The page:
SHORT FILM REVIEW: A Gentle Night (2017)

Director: Oiu Yang | DOP: Constanze Schmitt | Cast: Li Shuxian 
In a nameless Chinese city, a mother with her daughter missing, refuses to go gently into this good night.
Inspired by a true story, A Gentle Night, follows a mother looking for her missing daughter after she fails to return home from school one day. It’s a frustrating but engaging viewing. We join Cai and her husband in the confines of a Police interview room  – a gruff and somewhat disinterested policeman checks off a list of shallow questions whilst directly bringing up Cai’s capabilities to be a good mother in to question.  Kicking off an already difficult situation by adding the burden of patriarchal oppressions indicative of Chinese society is effortlessly constructed and executed.

Qiu Yang has already broken records with his beautiful and poignant film, having been the first Chinese man to win the coveted short film Palme D’Or at the 70th Cannes Awards, this year. He has also gone on to be nominated for over thirty festivals and at present has likely won more.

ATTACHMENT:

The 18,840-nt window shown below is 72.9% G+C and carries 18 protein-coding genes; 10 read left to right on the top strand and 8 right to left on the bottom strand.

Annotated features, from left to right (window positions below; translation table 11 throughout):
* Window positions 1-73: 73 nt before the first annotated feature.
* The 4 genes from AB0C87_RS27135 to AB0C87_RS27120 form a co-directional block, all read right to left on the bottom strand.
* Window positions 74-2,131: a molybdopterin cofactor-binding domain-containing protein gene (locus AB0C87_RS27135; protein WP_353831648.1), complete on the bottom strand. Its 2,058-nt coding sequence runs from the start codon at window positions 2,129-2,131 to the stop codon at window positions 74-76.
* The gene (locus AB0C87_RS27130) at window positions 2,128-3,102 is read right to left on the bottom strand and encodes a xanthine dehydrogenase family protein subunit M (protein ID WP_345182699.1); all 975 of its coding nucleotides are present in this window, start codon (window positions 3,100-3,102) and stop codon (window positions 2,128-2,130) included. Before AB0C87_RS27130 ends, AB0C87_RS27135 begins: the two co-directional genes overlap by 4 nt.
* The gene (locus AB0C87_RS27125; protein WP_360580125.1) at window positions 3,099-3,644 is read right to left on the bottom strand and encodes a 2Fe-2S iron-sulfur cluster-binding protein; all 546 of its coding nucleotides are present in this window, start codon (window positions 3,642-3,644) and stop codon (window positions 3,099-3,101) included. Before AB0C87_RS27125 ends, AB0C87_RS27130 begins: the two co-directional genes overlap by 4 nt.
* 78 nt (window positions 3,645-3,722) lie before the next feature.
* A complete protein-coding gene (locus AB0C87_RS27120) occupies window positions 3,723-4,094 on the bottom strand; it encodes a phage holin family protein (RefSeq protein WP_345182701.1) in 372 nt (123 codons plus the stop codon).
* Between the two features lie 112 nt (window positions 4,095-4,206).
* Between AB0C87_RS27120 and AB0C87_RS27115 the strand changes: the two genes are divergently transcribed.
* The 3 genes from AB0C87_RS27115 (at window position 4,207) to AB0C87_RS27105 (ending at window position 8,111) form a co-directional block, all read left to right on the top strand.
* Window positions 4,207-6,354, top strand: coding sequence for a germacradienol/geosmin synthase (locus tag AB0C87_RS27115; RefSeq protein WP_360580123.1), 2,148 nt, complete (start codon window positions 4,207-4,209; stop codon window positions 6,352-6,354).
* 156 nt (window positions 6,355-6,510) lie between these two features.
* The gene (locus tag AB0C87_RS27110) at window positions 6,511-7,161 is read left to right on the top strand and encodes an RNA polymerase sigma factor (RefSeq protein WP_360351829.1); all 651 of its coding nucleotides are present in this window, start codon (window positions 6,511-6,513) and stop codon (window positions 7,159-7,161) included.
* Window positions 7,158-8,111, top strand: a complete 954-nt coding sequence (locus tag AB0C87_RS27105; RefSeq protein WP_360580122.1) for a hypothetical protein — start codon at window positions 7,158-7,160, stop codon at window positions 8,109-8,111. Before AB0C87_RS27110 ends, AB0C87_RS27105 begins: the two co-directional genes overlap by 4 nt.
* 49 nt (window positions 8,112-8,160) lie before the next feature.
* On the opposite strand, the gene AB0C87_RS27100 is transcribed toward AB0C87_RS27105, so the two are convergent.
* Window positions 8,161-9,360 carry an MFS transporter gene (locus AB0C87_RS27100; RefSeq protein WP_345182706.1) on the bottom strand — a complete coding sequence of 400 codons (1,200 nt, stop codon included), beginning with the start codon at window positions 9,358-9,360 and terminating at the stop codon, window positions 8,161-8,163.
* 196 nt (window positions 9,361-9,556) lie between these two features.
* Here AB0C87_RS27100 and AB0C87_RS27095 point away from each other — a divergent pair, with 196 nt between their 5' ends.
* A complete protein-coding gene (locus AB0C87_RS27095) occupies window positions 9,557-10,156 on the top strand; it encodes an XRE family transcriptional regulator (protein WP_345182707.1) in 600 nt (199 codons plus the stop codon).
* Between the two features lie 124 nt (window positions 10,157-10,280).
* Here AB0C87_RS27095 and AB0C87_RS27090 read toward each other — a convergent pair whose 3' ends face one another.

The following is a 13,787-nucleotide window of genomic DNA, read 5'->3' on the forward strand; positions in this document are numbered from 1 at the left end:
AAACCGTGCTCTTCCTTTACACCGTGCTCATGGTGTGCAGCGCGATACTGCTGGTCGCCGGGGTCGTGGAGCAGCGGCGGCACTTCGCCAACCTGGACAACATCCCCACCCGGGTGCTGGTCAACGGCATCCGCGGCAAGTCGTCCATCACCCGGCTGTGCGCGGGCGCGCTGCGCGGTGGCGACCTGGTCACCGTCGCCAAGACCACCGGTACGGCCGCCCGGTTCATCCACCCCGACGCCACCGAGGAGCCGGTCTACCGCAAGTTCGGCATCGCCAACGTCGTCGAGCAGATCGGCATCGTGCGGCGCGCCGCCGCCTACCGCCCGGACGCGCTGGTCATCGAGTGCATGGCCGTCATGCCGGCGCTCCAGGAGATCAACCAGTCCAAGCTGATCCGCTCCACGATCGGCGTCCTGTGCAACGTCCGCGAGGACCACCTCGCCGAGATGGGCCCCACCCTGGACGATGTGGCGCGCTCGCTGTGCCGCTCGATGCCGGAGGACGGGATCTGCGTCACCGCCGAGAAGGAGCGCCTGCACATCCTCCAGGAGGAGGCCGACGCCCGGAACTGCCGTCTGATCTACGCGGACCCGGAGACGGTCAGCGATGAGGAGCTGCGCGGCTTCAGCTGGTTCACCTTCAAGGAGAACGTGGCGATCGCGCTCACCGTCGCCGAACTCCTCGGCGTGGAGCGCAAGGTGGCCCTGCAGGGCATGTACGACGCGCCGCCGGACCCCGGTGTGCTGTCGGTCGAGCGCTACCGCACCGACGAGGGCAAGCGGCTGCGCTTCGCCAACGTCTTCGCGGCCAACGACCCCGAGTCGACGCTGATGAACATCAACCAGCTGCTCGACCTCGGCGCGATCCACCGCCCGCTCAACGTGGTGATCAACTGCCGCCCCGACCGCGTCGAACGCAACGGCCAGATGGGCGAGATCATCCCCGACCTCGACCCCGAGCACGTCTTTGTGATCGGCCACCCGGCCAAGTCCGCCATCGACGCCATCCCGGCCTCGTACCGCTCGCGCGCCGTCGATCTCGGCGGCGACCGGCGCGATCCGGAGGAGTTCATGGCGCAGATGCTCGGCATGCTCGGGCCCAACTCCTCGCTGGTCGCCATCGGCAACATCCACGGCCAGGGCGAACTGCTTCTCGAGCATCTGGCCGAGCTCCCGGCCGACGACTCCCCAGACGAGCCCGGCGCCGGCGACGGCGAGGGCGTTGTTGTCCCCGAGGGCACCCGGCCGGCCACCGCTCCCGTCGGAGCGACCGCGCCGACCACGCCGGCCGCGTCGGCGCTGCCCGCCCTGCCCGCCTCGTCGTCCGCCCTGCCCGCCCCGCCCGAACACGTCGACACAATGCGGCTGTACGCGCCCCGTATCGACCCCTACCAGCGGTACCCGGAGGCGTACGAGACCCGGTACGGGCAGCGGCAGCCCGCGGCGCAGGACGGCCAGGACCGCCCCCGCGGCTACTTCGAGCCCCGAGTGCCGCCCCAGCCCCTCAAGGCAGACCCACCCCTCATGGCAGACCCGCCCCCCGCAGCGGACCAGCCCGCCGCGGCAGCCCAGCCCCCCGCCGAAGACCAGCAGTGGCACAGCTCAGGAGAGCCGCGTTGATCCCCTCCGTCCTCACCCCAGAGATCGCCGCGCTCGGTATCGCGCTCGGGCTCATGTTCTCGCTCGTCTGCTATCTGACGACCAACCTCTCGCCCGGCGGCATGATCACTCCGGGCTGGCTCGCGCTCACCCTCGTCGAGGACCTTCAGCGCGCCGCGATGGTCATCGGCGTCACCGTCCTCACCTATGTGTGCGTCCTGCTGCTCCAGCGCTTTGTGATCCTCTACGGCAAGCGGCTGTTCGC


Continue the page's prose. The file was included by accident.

A dark film in context and tone, A Gentle Night is an impressive marker against the growing popularity of Asian cinema, admittedly some of the best independent films in the festivals over the last couple of years have hailed from the East Asian region.  Yang’s humanist look throws a sobering spotlight on the societal discrepancies within modern Chinese culture.

 

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